President Clinton has launched a campaign to renew most-favored-nation trade status for China, calling it "a simple judgment."
"We're more likely to have a positive influence on China by engaging them than we are by trying to isolate them," the president said Monday.He commented on the issue during an Oval Office picture-taking session and later in a speech to business leaders.
The U.S. Chamber of Commerce said it supports Clinton's decision for another one-year extension of MFN status but would prefer a permanent grant of trade privileges.
In Beijing, Chinese Foreign Ministry spokesman Shen Guofang said, "We believe this is a wise decision." He said China would expand trade with other countries if MFN is not renewed and pronounced it "fundamentally unacceptable" to connect renewal with Hong Kong's change of sovereignty.
Calling the trade status a "mutually beneficial, normal arrangement," Shen told reporters "China will not accept attaching any conditions to it."
"In the interest of the people in both countries, the U.S. Congress should not unnecessarily obstruct or even abolish most-favored-nation status because to do so would be bad for both sides," he said.
Shen said the annual debate "does not benefit the building of long-term, normal, stable trade relations" and called for MFN to be extended long-term.
"Completely resolving most-favored-nation status for China would provide a favorable atmosphere and positive conditions for the smooth development of China-U.S. economic and trade relations," he said.
Sen. William Roth Jr., R-Del., chairman of the Senate Finance Committee, also welcomed Clinton's move but said, "Due to the reversion of Hong Kong to Chinese sovereignty, alleged campaign financing improprieties (by China) and a host of other issues, this year's debate promises to be the most heated in many years."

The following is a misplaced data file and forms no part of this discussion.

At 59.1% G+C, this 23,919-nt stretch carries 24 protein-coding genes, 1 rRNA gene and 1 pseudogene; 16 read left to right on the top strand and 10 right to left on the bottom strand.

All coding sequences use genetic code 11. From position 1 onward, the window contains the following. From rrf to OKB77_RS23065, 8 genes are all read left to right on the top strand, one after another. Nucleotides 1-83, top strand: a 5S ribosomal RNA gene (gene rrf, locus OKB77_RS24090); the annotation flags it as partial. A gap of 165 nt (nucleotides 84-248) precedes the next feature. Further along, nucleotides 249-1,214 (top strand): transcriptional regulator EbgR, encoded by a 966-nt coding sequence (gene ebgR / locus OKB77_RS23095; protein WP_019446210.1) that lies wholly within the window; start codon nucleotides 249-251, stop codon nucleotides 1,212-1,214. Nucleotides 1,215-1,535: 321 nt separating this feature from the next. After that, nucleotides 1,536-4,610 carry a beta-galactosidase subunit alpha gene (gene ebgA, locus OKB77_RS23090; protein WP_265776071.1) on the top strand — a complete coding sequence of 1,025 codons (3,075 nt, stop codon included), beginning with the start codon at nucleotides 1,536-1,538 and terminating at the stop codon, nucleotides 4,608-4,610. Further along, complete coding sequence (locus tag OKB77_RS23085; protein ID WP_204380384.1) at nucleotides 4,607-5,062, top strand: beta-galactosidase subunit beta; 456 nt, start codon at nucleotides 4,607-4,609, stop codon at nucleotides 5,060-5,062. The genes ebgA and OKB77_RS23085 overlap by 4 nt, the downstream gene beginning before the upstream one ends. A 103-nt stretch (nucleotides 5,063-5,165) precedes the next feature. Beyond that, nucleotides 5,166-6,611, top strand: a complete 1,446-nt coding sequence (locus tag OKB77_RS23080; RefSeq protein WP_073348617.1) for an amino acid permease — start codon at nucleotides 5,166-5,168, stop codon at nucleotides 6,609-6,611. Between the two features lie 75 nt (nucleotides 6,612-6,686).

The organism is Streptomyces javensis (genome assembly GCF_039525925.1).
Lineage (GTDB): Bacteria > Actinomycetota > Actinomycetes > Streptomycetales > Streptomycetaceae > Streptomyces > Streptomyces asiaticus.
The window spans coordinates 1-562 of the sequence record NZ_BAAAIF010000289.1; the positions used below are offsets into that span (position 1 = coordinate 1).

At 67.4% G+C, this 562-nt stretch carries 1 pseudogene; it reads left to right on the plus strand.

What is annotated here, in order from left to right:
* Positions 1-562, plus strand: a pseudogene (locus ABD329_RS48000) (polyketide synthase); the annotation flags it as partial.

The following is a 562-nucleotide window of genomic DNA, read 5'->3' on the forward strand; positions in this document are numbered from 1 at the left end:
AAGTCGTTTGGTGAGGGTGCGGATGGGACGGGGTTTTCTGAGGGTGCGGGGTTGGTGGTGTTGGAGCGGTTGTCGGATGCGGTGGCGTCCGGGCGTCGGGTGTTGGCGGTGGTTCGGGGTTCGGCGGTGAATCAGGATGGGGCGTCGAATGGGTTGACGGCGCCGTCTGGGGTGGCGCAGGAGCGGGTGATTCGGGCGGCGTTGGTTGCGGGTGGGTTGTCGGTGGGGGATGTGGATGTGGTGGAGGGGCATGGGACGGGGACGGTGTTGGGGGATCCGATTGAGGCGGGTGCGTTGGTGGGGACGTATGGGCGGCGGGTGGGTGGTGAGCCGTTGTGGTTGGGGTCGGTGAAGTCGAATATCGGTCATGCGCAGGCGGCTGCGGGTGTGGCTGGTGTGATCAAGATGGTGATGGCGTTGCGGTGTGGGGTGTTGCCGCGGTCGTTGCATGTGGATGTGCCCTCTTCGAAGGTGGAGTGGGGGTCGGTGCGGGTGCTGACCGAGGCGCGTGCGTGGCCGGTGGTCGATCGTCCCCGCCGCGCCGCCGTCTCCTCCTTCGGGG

House Speaker Newt Gingrich, while supporting continuation of China's trade status, said he was "disappointed" by a series of actions or inactions by Clinton.
Gingrich, R-Ga., cited the relaxation of trade restrictions on supercomputers with military applications, a lack of sanctions for transferring weapons of mass destruction to other countries and a failure to "demand full cooperation from the Chinese government in the ongoing foreign money corruption probe" involving U.S. campaigns.
The United States buys about 30 percent of China's exports every year, but some critics argue that the United States should link China's trade privileges to improvements in human rights, a ban on arms sales to Iran and Pakistan and a smooth transition in Hong Kong.
"There are those who believe that our differences are so profound we would get our way more . . . if we cut off all trade contact," the president said. "I believe that is wrong and we're going to have a big debate about it in the Congress."
Since 1980, every president has sought and won the renewal of most-favored-nation trade privileges for China, allowing it to export goods to the United States under the lowest possible tariffs.
Despite the "most-favored" tag, only a handful of nations are not extended the status by the United States.
The renewal for China, like most other countries, was routine until the 1989 Tiananmen Square massacre of pro-democracy demonstrators. When Congress balked and tried to set strict conditions on the renewal that year, then-President George Bush used his veto to maintain China's trade benefits.